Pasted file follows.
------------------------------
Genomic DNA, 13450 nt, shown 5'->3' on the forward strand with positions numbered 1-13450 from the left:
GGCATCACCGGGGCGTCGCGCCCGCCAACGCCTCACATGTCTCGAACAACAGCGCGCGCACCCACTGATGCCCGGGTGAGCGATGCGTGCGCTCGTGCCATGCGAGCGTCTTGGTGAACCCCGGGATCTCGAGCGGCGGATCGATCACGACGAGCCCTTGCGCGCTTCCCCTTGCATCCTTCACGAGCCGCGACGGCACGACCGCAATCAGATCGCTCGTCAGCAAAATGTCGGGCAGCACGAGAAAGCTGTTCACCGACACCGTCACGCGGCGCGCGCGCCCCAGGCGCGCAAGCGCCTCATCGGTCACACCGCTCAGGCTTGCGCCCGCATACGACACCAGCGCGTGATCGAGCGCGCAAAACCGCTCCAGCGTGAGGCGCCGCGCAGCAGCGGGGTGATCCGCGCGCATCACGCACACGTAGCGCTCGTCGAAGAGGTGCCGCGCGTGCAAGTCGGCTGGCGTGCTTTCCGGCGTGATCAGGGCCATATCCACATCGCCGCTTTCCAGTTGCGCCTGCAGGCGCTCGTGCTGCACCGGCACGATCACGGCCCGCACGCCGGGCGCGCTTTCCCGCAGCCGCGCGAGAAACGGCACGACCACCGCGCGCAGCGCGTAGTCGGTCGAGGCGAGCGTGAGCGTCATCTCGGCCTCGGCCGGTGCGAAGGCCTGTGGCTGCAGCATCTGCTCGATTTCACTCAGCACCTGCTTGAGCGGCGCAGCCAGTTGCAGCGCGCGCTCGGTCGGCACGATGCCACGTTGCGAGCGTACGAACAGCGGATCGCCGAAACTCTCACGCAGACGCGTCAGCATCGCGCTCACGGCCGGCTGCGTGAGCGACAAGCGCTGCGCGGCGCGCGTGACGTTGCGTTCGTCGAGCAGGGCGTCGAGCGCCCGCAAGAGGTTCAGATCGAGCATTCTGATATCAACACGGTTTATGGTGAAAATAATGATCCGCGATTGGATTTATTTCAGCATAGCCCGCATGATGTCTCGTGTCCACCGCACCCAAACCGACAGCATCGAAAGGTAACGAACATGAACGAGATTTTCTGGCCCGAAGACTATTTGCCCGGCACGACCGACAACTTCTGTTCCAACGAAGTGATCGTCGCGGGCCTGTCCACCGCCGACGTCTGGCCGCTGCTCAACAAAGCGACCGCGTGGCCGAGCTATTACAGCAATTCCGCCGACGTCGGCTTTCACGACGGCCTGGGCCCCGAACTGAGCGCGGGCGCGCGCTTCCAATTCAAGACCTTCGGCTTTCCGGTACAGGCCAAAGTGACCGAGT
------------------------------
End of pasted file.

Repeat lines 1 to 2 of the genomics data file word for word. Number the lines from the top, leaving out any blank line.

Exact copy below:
Genomic DNA, 13450 nt, shown 5'->3' on the forward strand with positions numbered 1-13450 from the left:
GGCATCACCGGGGCGTCGCGCCCGCCAACGCCTCACATGTCTCGAACAACAGCGCGCGCACCCACTGATGCCCGGGTGAGCGATGCGTGCGCTCGTGCCATGCGAGCGTCTTGGTGAACCCCGGGATCTCGAGCGGCGGATCGATCACGACGAGCCCTTGCGCGCTTCCCCTTGCATCCTTCACGAGCCGCGACGGCACGACCGCAATCAGATCGCTCGTCAGCAAAATGTCGGGCAGCACGAGAAAGCTGTTCACCGACACCGTCACGCGGCGCGCGCGCCCCAGGCGCGCAAGCGCCTCATCGGTCACACCGCTCAGGCTTGCGCCCGCATACGACACCAGCGCGTGATCGAGCGCGCAAAACCGCTCCAGCGTGAGGCGCCGCGCAGCAGCGGGGTGATCCGCGCGCATCACGCACACGTAGCGCTCGTCGAAGAGGTGCCGCGCGTGCAAGTCGGCTGGCGTGCTTTCCGGCGTGATCAGGGCCATATCCACATCGCCGCTTTCCAGTTGCGCCTGCAGGCGCTCGTGCTGCACCGGCACGATCACGGCCCGCACGCCGGGCGCGCTTTCCCGCAGCCGCGCGAGAAACGGCACGACCACCGCGCGCAGCGCGTAGTCGGTCGAGGCGAGCGTGAGCGTCATCTCGGCCTCGGCCGGTGCGAAGGCCTGTGGCTGCAGCATCTGCTCGATTTCACTCAGCACCTGCTTGAGCGGCGCAGCCAGTTGCAGCGCGCGCTCGGTCGGCACGATGCCACGTTGCGAGCGTACGAACAGCGGATCGCCGAAACTCTCACGCAGACGCGTCAGCATCGCGCTCACGGCCGGCTGCGTGAGCGACAAGCGCTGCGCGGCGCGCGTGACGTTGCGTTCGTCGAGCAGGGCGTCGAGCGCCCGCAAGAGGTTCAGATCGAGCATTCTGATATCAACACGGTTTATGGTGAAAATAATGATCCGCGATTGGATTTATTTCAGCATAGCCCGCATGATGTCTCGTGTCCACCGCACCCAAACCGACAGCATCGAAAGGTAACGAACATGAACGAGATTTTCTGGCCCGAAGACTATTTGCCCGGCACGACCGACAACTTCTGTTCCAACGAAGTGATCGTCGCGGGCCTGTCCACCGCCGACGTCTGGCCGCTGCTCAACAAAGCGACCGCGTGGCCGAGCTATTACAGCAATTCCGCCGACGTCGGCTTTCACGACGGCCTGGGCCCCGAACTGAGCGCGGGCGCGCGCTTCCAATTCAAGACCTTCGGCTTTCCGGTACAGGCCAAAGTGACCGAGT